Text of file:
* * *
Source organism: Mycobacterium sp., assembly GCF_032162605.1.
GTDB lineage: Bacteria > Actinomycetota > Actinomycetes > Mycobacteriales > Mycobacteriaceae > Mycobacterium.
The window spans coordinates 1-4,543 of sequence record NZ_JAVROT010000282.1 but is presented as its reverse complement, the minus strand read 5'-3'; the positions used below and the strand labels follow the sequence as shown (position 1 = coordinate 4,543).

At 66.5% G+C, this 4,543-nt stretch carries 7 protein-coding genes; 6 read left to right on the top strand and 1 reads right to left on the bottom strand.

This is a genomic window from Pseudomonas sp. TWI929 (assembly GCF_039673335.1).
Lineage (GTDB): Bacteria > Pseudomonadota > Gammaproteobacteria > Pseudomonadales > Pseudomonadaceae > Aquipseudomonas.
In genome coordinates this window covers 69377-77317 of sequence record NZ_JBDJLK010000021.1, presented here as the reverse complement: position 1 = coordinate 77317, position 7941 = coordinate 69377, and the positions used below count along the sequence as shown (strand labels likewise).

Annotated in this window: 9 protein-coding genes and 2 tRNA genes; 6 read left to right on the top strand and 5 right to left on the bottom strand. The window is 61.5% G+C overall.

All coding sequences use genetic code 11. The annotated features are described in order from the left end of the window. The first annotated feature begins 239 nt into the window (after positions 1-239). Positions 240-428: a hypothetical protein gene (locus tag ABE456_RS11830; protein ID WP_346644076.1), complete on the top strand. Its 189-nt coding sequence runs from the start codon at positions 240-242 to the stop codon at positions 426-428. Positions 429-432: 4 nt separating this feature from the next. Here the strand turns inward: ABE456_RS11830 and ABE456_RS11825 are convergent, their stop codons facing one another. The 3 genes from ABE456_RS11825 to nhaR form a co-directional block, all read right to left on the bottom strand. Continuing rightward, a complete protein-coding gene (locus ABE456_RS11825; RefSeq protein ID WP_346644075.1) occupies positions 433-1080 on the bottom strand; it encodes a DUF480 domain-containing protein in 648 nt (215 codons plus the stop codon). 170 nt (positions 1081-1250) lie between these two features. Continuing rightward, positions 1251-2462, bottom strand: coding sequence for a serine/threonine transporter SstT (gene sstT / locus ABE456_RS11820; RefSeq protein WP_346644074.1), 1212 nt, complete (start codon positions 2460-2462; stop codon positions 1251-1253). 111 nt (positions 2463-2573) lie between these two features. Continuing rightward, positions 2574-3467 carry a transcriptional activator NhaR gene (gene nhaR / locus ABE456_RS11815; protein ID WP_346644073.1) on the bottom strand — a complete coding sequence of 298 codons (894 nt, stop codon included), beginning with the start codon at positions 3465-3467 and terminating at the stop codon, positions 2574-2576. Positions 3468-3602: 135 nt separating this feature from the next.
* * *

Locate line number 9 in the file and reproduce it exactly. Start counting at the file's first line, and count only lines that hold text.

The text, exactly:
All coding sequences use genetic code 11. The annotated features are described in order from the left end of the window. The first annotated feature begins 239 nt into the window (after positions 1-239). Positions 240-428: a hypothetical protein gene (locus tag ABE456_RS11830; protein ID WP_346644076.1), complete on the top strand. Its 189-nt coding sequence runs from the start codon at positions 240-242 to the stop codon at positions 426-428. Positions 429-432: 4 nt separating this feature from the next. Here the strand turns inward: ABE456_RS11830 and ABE456_RS11825 are convergent, their stop codons facing one another. The 3 genes from ABE456_RS11825 to nhaR form a co-directional block, all read right to left on the bottom strand. Continuing rightward, a complete protein-coding gene (locus ABE456_RS11825; RefSeq protein ID WP_346644075.1) occupies positions 433-1080 on the bottom strand; it encodes a DUF480 domain-containing protein in 648 nt (215 codons plus the stop codon). 170 nt (positions 1081-1250) lie between these two features. Continuing rightward, positions 1251-2462, bottom strand: coding sequence for a serine/threonine transporter SstT (gene sstT / locus ABE456_RS11820; RefSeq protein WP_346644074.1), 1212 nt, complete (start codon positions 2460-2462; stop codon positions 1251-1253). 111 nt (positions 2463-2573) lie between these two features. Continuing rightward, positions 2574-3467 carry a transcriptional activator NhaR gene (gene nhaR / locus ABE456_RS11815; protein ID WP_346644073.1) on the bottom strand — a complete coding sequence of 298 codons (894 nt, stop codon included), beginning with the start codon at positions 3465-3467 and terminating at the stop codon, positions 2574-2576. Positions 3468-3602: 135 nt separating this feature from the next.